Don't try spraying moths in pantry


January 06, 2007|By Jon Traunfeld and Ellen Nibali | Jon Traunfeld and Ellen Nibali,Special to The Sun

Moths are flying in my house, and I'm worried about my woolens and rugs. How do I get rid of them?

They're probably not clothes moths, which are tiny and rarely glimpsed. Indian meal moths, however, are common year-round. This pantry pest has a faint dark band across its dusty wings. It originates in pasta, spices, cereals and -- take note this time of year -- bird seed, among other sources. Call us or read our online publication, Pantry Pests, for simple measures you can follow to eradicate the moths. Spraying chemicals is unnecessary and dangerous.

A big branch is rubbing against our roof. Do I have to wait until spring to cut it off?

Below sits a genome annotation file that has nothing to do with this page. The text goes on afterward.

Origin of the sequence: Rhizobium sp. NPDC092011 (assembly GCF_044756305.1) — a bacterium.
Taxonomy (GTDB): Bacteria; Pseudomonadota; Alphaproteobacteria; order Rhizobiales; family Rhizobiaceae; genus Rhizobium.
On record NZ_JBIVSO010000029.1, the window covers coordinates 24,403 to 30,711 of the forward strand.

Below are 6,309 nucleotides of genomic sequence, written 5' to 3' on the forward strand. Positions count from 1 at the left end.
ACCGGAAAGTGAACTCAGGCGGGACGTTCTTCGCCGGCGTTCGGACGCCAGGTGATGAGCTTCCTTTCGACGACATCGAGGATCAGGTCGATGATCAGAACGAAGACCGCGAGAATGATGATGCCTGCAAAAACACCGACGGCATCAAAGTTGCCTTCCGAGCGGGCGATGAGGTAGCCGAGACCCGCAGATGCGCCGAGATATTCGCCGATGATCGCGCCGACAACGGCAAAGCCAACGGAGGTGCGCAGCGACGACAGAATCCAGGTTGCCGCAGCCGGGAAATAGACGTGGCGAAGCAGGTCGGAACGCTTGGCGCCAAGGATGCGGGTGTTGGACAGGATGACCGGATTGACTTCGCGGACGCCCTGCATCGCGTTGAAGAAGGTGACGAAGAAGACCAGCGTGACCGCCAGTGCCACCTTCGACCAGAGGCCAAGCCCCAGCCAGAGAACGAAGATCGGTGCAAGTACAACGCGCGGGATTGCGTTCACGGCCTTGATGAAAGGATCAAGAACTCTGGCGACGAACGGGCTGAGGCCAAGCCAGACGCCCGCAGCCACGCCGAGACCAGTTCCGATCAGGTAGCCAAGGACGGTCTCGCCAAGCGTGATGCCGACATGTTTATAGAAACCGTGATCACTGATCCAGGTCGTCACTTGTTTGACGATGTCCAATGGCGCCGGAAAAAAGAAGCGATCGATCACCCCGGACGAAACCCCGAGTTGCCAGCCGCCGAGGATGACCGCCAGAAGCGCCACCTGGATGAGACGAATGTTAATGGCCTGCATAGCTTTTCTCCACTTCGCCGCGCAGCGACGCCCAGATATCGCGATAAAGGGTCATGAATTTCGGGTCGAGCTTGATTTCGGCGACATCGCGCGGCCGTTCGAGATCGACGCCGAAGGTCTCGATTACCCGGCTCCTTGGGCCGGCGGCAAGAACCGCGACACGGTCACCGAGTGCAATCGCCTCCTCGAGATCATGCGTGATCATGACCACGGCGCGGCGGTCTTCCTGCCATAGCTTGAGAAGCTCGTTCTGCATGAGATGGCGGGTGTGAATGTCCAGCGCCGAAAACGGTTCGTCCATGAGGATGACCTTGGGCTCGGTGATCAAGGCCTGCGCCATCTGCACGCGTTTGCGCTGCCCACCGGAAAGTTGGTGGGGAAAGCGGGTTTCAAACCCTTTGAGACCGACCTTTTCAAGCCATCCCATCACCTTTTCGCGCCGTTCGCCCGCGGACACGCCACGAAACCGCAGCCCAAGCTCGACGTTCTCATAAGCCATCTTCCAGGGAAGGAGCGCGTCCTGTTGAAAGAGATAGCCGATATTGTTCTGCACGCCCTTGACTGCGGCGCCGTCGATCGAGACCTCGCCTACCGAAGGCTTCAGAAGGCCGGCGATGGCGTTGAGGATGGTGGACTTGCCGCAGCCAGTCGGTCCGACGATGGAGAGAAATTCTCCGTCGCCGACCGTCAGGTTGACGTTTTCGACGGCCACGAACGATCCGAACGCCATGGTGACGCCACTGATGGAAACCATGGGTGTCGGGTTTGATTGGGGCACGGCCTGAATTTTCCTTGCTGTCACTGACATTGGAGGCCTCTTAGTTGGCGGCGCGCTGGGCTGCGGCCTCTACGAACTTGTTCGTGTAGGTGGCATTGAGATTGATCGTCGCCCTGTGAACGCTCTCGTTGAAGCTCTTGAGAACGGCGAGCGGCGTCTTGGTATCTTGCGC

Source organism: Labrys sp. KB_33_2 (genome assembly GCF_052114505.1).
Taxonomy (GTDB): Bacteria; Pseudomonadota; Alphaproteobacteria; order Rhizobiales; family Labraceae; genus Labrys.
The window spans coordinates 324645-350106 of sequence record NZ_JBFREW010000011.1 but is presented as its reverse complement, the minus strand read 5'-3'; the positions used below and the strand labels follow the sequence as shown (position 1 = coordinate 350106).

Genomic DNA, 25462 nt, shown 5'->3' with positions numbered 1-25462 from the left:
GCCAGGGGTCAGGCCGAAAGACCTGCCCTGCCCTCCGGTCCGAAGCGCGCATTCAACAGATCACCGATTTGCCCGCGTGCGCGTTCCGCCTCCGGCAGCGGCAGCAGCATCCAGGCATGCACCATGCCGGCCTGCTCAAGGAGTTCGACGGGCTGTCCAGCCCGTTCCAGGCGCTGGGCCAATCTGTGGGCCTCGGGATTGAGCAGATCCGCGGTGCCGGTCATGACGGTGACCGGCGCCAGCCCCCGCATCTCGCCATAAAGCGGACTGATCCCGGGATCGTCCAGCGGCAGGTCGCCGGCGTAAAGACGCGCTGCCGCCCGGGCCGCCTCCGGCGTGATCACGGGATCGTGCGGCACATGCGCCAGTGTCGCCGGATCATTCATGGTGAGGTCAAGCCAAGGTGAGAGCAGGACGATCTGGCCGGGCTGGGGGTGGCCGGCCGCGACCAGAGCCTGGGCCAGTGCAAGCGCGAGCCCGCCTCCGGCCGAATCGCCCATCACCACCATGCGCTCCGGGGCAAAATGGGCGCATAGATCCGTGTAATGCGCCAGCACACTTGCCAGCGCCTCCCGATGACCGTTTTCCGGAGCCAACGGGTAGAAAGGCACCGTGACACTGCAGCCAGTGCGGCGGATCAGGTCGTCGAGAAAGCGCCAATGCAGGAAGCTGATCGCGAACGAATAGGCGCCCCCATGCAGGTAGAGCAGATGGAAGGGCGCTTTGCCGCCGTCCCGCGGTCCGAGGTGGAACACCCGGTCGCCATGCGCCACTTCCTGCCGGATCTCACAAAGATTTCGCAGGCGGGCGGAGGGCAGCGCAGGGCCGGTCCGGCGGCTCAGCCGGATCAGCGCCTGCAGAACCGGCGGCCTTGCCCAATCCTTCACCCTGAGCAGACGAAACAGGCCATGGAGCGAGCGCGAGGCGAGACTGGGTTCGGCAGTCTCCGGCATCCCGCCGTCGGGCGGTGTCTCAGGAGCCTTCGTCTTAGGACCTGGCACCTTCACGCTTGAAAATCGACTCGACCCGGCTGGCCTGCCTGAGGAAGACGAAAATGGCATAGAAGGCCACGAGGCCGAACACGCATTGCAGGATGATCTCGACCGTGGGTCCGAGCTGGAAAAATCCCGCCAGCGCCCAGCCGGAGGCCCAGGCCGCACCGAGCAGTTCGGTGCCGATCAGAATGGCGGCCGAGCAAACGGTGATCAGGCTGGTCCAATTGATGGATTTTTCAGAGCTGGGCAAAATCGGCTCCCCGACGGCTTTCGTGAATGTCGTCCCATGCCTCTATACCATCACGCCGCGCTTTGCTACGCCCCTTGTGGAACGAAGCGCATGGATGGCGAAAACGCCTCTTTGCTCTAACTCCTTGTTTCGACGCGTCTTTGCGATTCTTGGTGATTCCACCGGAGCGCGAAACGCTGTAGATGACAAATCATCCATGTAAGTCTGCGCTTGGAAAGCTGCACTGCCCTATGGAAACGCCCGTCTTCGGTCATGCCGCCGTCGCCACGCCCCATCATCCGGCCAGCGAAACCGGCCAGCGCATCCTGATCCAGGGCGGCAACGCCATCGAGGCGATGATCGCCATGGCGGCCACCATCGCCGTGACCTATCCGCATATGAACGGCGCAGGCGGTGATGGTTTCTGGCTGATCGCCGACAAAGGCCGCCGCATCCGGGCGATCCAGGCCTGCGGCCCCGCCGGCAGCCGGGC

Not at all. A stray branch here or there can be removed anytime of the year. Because tree leaves have fallen, winter is actually a good time to check to see whether branches contact roofs or siding and warrant removal.

With harsh weather ahead and furry critters always on the lookout for entrances to a nice warm attic, the last thing you want is a hole in your roof.


Be sure to remove all the tinsel, lights and ornaments from your Christmas tree and wreaths before recycling them. This is especially important if you plan to leave your tree in the woods to provide wildlife habitat.

Allow potting soil to dry out before watering your houseplants. Over-watering is a major cause of houseplant problems during the winter months.

Jon Traunfeld, regional specialist, and Ellen Nibali, horticulture consultant, work at Maryland Cooperative Extension's Home and Garden Information Center, which offers Maryland residents free gardening information. Call the center's "hotline" at 800-342-2507 (8 a.m.-1 p.m. Monday-Friday) or e-mail plant and pest questions through the Send a Question feature at

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